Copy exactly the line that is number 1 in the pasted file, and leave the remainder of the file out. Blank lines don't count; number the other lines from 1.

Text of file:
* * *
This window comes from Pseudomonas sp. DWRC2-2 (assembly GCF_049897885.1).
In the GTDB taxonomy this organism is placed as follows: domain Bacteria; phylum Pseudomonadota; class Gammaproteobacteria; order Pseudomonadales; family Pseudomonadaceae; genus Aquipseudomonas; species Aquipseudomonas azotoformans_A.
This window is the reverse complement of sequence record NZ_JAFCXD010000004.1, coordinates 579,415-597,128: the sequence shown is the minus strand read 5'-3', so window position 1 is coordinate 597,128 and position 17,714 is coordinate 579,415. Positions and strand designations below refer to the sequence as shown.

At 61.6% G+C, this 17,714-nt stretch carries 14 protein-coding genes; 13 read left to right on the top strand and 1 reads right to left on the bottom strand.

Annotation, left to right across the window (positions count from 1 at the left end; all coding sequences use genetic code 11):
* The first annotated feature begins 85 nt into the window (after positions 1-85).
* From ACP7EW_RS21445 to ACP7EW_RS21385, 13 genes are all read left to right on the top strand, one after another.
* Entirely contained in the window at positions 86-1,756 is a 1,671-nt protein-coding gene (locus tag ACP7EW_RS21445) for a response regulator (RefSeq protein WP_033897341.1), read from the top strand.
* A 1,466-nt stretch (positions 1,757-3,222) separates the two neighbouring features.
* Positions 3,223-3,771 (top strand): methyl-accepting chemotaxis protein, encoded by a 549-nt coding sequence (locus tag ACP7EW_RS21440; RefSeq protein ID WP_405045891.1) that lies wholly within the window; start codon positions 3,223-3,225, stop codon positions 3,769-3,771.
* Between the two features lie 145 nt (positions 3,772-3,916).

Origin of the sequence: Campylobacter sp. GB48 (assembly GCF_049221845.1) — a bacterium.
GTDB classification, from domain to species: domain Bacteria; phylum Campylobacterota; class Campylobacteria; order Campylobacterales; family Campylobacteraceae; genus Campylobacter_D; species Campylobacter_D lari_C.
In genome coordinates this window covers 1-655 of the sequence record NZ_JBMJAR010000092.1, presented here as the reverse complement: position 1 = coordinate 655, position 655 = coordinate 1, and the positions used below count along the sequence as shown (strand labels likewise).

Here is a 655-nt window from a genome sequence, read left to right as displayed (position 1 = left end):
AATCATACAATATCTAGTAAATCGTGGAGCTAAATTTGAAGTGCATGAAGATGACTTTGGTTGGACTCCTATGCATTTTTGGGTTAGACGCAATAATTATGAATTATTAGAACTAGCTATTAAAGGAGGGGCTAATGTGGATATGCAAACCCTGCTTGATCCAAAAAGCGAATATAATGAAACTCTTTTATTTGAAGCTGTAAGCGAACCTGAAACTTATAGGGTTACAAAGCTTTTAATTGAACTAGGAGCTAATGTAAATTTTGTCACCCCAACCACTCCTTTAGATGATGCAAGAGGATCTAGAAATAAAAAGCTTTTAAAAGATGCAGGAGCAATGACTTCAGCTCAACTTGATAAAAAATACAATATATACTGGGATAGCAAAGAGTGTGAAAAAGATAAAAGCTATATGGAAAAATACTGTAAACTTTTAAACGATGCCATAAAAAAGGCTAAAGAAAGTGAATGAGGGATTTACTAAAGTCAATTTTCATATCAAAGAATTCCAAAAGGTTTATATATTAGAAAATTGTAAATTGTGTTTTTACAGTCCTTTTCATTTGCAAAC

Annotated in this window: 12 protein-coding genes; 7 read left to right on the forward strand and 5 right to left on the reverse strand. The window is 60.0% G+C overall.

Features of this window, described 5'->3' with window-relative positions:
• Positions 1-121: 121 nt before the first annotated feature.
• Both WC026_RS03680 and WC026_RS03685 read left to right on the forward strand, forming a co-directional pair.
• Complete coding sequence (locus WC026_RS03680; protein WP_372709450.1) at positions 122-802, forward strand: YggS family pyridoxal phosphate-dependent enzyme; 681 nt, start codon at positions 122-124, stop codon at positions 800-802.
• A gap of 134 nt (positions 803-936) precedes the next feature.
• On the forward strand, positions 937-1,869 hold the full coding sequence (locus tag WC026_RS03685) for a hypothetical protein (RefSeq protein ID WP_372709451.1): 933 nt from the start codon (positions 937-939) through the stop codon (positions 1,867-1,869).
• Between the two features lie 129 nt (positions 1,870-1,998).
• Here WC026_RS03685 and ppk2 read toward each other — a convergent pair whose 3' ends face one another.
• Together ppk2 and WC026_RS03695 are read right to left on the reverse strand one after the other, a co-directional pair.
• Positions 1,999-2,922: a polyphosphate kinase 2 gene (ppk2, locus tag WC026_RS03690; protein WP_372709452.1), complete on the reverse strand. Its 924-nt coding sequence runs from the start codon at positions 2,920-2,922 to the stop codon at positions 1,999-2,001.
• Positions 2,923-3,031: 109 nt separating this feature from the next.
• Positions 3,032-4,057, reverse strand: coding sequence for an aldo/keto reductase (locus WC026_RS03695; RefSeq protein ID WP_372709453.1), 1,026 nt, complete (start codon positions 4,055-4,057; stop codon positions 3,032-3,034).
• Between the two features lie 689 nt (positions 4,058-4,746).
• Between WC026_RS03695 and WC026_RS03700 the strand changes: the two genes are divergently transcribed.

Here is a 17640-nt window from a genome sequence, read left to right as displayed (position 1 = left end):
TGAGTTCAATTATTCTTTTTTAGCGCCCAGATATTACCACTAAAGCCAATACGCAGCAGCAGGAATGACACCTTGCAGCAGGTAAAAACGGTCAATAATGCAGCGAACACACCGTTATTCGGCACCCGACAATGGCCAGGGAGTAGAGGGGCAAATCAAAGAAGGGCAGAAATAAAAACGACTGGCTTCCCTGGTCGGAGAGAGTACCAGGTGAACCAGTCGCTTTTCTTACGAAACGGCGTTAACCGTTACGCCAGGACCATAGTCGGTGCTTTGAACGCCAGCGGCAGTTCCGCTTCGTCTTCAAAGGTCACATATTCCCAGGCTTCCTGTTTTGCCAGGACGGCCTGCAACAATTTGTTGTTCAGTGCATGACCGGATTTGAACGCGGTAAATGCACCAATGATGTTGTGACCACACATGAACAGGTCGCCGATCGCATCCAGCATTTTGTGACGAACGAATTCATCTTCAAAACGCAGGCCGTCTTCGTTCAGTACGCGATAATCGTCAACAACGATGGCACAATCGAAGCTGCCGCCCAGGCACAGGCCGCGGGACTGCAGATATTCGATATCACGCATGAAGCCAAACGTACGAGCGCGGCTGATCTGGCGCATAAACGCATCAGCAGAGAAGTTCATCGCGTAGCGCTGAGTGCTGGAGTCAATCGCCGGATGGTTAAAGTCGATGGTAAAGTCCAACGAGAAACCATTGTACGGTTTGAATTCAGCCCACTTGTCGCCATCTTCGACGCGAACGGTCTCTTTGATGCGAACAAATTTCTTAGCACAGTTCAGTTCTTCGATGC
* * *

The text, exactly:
This window comes from Pseudomonas sp. DWRC2-2 (assembly GCF_049897885.1).